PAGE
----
It is clear that it will take continued engagement and hard work from PARs all across campus to reach a fair agreement with Columbia.
Please RSVP for our Bargaining Update Town Halls to ask questions, hear an update about the progress we have made in bargaining and next steps on how to win a strong contract in bargaining with Columbia.
CPW-UAW Bargaining Committee
Monday June 10th
Thanks to all our colleagues who joined us at our lively bargaining session with Columbia on Monday. We spent most of this week’s session addressing Columbia’s concerns about our proposal for stronger protections against bullying, discrimination, and harassment, as well as explaining how short, insecure appointments and inefficient reappointment procedures can disrupt our ability to focus on our research. We exchanged a number of other proposals as well. See below for more details.
We began our session with one of our international researcher colleagues vividly describing the (unfortunately not uncommon) experience of working without pay due to Columbia’s bureaucratic delays in processing appointments. In this individual’s case, he arrived, along with his pregnant wife, to start work and had to pay rent and thousands of dollars in prenatal health care costs out-of-pocket for the first few months while receiving no income from Columbia. He further described the cost, stress, and disruption to his research caused by Columbia’s insistence on short-term appointments, requiring him to return to his home country annually to renew his visa and ensure that his wife was able to work. We hope that his story helped show Columbia that our proposals for longer appointments and flexibility on visa sponsorship would help us focus on research and make Columbia a more family-friendly and inclusive community of scholars.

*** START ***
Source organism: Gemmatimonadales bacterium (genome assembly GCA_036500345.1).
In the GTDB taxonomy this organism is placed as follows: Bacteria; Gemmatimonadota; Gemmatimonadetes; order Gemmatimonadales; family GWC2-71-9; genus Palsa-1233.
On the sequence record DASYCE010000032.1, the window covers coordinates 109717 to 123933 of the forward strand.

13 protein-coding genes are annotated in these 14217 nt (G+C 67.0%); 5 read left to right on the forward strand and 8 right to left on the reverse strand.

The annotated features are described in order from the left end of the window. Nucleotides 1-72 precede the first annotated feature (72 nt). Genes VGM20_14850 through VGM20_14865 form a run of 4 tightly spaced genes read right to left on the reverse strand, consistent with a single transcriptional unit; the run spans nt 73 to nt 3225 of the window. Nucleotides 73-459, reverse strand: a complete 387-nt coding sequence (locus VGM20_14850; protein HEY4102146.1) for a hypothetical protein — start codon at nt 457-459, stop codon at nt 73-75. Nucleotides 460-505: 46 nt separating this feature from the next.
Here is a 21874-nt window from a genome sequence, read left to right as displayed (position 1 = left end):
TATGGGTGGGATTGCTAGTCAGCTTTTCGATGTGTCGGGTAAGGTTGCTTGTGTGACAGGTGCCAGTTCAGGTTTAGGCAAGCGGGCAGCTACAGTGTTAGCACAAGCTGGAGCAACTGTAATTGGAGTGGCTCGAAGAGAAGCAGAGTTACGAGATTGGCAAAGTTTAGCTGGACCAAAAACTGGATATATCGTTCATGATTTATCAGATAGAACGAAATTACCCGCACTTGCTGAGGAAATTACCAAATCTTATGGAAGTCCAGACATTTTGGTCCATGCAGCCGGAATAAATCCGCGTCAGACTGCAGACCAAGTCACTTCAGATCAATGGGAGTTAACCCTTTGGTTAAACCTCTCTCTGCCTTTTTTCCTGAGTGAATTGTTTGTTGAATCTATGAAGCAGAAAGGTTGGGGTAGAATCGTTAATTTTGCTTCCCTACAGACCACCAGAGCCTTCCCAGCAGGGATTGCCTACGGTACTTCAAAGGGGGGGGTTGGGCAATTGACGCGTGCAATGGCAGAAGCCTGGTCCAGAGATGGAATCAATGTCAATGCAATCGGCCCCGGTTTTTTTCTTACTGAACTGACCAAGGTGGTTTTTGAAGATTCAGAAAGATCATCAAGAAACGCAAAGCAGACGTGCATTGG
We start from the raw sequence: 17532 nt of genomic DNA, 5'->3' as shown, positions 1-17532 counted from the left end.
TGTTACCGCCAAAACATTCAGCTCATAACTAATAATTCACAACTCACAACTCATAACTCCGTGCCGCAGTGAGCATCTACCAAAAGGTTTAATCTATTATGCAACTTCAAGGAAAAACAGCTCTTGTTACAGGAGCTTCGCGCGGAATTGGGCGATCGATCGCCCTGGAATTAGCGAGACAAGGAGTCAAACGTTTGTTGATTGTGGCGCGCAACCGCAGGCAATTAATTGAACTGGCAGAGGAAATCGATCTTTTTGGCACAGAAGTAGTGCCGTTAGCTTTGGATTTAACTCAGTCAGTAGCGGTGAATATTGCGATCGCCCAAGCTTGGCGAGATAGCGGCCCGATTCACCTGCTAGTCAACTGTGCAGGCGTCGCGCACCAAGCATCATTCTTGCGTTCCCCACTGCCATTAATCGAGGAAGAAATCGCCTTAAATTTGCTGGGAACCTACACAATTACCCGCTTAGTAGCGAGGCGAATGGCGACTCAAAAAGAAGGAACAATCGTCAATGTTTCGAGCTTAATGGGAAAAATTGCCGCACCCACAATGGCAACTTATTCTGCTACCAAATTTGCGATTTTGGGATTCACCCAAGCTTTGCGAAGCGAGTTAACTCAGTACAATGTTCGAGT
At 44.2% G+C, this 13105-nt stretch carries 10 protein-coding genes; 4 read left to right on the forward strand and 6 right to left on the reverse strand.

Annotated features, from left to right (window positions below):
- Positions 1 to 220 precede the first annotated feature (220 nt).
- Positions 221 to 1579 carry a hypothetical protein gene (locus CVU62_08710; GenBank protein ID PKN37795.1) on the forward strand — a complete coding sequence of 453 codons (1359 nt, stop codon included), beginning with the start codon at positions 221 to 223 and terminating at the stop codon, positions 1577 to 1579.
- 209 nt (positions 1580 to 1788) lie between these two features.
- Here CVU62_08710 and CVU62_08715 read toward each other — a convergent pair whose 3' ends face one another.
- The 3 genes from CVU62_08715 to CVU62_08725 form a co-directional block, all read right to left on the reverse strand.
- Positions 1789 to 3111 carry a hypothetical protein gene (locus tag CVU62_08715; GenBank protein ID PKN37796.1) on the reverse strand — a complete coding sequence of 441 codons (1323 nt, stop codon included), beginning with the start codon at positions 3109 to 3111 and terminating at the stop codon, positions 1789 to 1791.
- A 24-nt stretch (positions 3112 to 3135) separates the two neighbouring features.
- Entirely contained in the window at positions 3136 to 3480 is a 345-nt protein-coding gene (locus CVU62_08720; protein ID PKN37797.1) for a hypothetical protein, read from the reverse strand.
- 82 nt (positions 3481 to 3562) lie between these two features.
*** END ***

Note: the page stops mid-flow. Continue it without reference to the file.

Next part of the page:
After our colleague’s testimony, we had a lengthy discussion around our Non-Discrimination and Harassment proposal. Unfortunately, rather than engage in substantive discussion of the main principles behind our proposal, Columbia argued that we had either not read or not understood Columbia’s current policies on harassment, that PARs do not experience difficulties under the current system, that the option of a neutral third-party is unnecessary, and that Columbia is already “a national leader” in addressing sexual harassment – in spite of numerous high-profile cases of misconduct and the fact that strengthening current policies was one of the many reasons a majority of PARs voted for a union.
After hearing their objections, we made clear that stronger protections against discrimination and harassment was a major reason we formed a union and that we intend to continue this discussion until we reach an agreement on fair protections. We felt even more strongly about our proposal having just seen how contractual protections, support, and advocacy from her union helped UCLA postdoc Sandra Koch win her job back last week by pursuing a union grievance against pregnancy discrimination.